That’s why St. Boniface, not Charlemagne, is known as the Apostle to the Germans. The Emperor put his trust in the Empire. The Saint put his trust in God.

But I’m afraid that, by mentioning St. Boniface, I’ll out myself as one of those Christians whom Mr. Ahmari derides for their “fatalistic over-eagerness for ‘martyrdom.’ ”  He laments that,

In response to our crises, some Christians have been tempted to return to the “catacombs,” or even to see the Church “purified” down to mustard-seed size as a prelude to healthier growth.  Rather than seek to envelop modern ­civilization, such as it is, they would build smaller communities characterized by intense piety, homespun institutions, and a readiness for ostracism.

This is an implicit attack on Rod Dreher’s idea of the Benedict Option, as well as Mr. Barnes’s vision of a New Polity. Mr. Ahmari must also know that the “mustard seed” line comes from Benedict XVI, of blessed memory. 

For whatever it’s worth, I’m a proud mustard-seeder. And I think I can speak for my comrades when I say that our end-goal is the same as Mr. Ahmari’s.  We, too, want to “envelop modern civilization.”  We simply have different ways of going about it.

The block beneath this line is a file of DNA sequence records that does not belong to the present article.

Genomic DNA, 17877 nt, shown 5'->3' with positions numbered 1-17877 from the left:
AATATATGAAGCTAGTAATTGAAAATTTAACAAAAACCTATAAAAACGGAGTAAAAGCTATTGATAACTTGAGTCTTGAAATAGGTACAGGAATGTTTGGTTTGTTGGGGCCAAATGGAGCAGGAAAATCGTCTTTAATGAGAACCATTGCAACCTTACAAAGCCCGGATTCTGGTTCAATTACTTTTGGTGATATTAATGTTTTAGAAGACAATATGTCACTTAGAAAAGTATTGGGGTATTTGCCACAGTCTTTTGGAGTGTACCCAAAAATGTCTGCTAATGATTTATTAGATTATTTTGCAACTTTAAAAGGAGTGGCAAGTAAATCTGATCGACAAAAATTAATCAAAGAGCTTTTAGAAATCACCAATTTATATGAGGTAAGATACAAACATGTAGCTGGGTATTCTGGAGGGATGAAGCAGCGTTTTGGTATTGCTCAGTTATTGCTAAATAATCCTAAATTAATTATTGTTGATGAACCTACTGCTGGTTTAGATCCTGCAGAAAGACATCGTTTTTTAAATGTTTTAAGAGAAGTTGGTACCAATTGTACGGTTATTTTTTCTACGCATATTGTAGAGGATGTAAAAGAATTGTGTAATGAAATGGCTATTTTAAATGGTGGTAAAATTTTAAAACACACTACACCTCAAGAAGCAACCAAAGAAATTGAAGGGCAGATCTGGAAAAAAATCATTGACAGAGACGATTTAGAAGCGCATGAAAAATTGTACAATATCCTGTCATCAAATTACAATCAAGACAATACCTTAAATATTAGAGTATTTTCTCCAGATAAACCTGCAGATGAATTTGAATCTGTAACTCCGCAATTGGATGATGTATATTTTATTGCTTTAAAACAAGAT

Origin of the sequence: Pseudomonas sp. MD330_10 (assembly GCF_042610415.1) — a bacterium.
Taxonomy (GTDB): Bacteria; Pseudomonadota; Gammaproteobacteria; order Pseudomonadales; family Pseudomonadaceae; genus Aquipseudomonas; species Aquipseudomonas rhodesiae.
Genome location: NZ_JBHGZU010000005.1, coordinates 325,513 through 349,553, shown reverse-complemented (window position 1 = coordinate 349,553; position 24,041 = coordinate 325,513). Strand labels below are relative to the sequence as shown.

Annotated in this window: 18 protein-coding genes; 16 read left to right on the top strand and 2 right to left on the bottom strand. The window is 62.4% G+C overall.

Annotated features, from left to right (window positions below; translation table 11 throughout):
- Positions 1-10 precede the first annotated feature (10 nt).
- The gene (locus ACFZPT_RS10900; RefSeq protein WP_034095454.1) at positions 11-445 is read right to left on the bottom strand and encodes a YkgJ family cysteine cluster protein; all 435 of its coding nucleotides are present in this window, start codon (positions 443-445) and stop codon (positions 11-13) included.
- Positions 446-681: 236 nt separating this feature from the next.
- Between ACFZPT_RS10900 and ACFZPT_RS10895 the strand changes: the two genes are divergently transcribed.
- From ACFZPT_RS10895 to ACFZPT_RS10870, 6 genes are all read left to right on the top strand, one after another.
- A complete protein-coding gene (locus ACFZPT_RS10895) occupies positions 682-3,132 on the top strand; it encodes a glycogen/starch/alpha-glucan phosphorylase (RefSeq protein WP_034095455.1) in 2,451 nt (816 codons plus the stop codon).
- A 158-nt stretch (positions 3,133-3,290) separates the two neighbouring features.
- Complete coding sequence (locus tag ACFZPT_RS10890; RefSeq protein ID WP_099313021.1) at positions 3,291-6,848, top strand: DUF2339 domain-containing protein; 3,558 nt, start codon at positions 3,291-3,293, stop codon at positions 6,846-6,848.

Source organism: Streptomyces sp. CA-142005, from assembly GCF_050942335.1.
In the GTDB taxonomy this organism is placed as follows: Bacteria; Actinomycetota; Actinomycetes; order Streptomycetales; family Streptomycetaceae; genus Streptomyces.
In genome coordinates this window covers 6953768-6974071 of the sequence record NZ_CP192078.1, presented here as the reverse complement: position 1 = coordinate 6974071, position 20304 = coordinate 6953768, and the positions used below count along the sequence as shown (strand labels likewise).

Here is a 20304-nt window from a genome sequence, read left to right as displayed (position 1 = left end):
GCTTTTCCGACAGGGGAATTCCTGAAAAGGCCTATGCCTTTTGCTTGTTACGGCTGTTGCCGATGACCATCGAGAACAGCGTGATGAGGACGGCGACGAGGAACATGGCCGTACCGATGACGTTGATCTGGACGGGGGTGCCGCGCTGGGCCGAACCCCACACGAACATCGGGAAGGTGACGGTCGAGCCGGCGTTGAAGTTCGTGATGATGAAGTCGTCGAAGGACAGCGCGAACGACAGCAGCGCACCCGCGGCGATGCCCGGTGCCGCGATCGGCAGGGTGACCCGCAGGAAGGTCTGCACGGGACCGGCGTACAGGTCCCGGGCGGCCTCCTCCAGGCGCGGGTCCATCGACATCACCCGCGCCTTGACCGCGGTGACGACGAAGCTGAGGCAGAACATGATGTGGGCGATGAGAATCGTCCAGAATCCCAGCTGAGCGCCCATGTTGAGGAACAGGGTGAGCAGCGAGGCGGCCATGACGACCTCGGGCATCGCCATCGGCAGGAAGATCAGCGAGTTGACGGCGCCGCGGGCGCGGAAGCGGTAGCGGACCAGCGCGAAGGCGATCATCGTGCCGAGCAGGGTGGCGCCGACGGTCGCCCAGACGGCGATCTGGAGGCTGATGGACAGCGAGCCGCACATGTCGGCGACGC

Again, like St. Gregory, we believe that “humility and kindness, teaching and persuasion, are the means by which to gather in the foes of the Christian faith.” And, like St. Alcuin, we want to be gentle with converts and potential converts.  If we “instruct them brutally,” there’s a good chance they will “vomit everything up,” as the Spanish did in 1975. 

But what specific steps would we take to bring about a revival of the Faith? Probably the same steps the Apostles took:  teaching, preaching, and outreaching.  

First, we inculcate Christian truth in our children.  This is why forming strong Christian communities is so important.  Second, we share the Good News of Jesus Christ with our neighbors—ideally in partnership with groups like St. Paul Street Evangelization.  Third, we perform the Corporal Works of Mercy.  As Tertullian said of the Early Church, “It is mainly the deeds of a love so noble that lead many to put a brand upon us.  ‘See how they love one another,’ they say.”

Even the way we live can be a powerful witness.  St. Francis of Assisi didn’t really say, “Preach always; when necessary, use words.”  But it’s sound advice.  I’ve encountered dozens of young men and women who converted after experiencing one of these “intentional communities,” places where Christians are committed to growing together in spiritual, moral, physical, and intellectual excellence.  These folks didn’t understand Christianity—at least, not at first—but they wanted to be part of the Christian thing.